Last night I attended SAU’s Kathleen Mallory Lecture. The series was named in honor of a long-time Professor of English and Foreign Languages at SAU who has been instrumental in the National Writing Project program, the Youth Writing Festival hosted by SAU among other important contributions.
The lecture series is meant to bring scholars working in the fields of African diasporic and African-American studies to Southern Arkansas University to share their scholarship with students and members of he greater community. . .sounds right up my alley, eh?
At any rate, this spring’s lecture was a breath of fresh air…Dr. Melissa Harris-Lacewell (Assoc. Professor of Politics and African American Studies at Princeton University) provided a thoughtful analysis of the aftermath of Hurricane Katrina with an emphasis on how the actual disaster was not the hurricane, but the structural inequalities that the hurricane highlighted–a long history of environmental racism, differential access to transportation, resources and political voice.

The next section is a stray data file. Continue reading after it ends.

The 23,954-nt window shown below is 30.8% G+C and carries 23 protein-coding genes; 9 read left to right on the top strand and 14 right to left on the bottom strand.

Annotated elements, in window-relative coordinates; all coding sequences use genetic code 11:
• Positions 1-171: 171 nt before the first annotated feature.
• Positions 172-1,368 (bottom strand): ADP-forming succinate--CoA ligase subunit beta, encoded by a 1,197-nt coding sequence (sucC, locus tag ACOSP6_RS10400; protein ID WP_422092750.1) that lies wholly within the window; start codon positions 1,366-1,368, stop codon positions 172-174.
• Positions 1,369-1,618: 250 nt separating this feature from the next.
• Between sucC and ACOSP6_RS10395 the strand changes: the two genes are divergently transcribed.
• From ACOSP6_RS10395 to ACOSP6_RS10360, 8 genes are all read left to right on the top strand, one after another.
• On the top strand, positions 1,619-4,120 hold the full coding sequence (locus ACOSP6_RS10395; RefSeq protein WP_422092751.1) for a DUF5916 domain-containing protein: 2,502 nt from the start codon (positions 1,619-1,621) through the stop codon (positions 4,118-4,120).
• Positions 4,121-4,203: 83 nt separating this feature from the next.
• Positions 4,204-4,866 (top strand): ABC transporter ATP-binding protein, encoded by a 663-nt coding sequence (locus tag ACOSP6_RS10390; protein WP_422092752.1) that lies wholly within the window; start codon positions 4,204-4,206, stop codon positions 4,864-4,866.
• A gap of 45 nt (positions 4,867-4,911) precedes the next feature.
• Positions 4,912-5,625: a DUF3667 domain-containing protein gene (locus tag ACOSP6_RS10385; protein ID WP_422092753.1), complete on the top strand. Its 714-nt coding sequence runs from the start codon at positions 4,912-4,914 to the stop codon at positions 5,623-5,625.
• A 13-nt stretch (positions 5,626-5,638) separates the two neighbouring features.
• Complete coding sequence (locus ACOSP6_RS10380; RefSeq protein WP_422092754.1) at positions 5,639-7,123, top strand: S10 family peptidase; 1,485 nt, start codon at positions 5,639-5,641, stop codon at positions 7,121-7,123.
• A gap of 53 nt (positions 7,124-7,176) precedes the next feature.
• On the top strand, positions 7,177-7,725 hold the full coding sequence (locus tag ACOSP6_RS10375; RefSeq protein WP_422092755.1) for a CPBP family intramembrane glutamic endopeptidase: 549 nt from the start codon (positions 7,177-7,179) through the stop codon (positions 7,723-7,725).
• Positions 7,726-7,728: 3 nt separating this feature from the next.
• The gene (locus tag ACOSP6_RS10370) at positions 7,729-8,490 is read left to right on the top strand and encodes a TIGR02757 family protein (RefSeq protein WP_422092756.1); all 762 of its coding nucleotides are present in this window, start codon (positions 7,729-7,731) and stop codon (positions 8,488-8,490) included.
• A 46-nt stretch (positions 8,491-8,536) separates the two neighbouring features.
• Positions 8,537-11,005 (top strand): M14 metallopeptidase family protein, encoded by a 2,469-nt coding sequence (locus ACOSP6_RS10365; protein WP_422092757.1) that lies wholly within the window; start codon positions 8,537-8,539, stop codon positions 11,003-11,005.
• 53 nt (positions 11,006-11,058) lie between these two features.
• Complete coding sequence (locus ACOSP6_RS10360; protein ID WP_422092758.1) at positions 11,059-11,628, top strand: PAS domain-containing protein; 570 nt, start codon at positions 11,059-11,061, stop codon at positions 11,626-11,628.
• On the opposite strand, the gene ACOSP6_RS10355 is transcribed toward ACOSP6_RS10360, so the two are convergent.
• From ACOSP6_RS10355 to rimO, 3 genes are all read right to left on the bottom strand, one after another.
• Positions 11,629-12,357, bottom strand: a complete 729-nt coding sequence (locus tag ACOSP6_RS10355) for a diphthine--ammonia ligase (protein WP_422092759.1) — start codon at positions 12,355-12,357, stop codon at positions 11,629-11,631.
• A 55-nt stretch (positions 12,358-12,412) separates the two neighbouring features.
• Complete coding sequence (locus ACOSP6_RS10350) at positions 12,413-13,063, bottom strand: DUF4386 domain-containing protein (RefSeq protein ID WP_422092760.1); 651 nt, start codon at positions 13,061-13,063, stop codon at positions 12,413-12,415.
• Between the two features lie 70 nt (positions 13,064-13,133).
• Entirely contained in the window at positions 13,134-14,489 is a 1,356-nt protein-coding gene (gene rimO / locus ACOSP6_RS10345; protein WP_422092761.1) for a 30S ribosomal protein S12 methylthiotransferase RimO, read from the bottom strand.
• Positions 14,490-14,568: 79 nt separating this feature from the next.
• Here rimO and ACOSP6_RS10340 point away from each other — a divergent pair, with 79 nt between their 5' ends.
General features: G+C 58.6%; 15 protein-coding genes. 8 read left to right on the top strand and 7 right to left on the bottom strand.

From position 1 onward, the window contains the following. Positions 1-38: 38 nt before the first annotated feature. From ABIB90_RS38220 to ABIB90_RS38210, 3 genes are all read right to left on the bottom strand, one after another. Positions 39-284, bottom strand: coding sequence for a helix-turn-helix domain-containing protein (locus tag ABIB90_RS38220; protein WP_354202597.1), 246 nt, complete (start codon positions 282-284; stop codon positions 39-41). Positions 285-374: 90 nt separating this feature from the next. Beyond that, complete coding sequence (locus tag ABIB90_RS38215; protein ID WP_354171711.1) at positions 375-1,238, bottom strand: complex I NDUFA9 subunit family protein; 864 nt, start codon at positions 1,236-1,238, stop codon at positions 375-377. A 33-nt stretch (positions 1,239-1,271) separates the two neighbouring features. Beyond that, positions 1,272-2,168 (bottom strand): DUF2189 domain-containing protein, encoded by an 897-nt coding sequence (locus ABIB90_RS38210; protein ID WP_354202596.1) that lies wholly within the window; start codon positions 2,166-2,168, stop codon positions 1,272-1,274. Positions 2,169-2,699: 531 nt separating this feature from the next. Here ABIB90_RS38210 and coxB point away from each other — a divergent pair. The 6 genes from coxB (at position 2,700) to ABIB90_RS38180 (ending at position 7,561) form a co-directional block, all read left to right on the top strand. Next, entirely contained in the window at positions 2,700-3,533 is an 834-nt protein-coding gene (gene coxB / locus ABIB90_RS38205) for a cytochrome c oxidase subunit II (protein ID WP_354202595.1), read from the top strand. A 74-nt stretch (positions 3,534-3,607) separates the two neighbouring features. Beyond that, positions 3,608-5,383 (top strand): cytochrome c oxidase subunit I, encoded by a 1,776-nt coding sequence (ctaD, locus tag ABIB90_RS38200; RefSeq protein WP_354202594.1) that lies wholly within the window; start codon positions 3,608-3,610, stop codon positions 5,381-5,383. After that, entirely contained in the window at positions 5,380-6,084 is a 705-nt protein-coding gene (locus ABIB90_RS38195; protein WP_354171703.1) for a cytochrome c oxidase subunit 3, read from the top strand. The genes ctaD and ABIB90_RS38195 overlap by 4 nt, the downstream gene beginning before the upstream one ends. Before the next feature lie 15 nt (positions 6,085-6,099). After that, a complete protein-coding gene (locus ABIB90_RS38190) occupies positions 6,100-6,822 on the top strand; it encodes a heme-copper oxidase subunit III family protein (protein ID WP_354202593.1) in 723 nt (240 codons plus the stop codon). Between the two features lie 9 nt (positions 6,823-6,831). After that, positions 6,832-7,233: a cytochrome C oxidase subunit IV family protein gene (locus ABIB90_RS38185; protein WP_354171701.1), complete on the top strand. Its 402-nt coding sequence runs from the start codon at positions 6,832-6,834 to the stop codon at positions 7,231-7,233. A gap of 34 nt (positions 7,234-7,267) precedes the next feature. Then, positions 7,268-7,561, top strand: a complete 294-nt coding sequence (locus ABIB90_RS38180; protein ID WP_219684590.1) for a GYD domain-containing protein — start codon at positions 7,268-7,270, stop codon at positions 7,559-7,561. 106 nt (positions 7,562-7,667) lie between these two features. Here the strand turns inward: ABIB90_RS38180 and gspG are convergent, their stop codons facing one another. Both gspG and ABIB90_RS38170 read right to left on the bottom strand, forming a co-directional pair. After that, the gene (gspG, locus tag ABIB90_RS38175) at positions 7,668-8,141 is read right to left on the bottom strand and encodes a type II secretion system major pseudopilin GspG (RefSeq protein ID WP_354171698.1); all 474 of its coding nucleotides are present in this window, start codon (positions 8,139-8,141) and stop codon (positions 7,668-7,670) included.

Even better is the fact that Dr. Harris-Lacewell kept a great sense of humor in her presentation that made discussions about race a bit more approachable for those who are usually uncomfortable with the topic…Dr. Harris-Lacewell is a fine example of what I think a public intellectual should look & sound like…and exactly what I needed to feel a bit more excited about SAU.
Kudos to her, kudos to the Kathleen Mallory series and kudos to SAU.
Find out (a lot) more about Dr. Harris-Lacewell at:
Of course, I like her even more when I see that she shares my inexplicable urge to put my whole life on the web.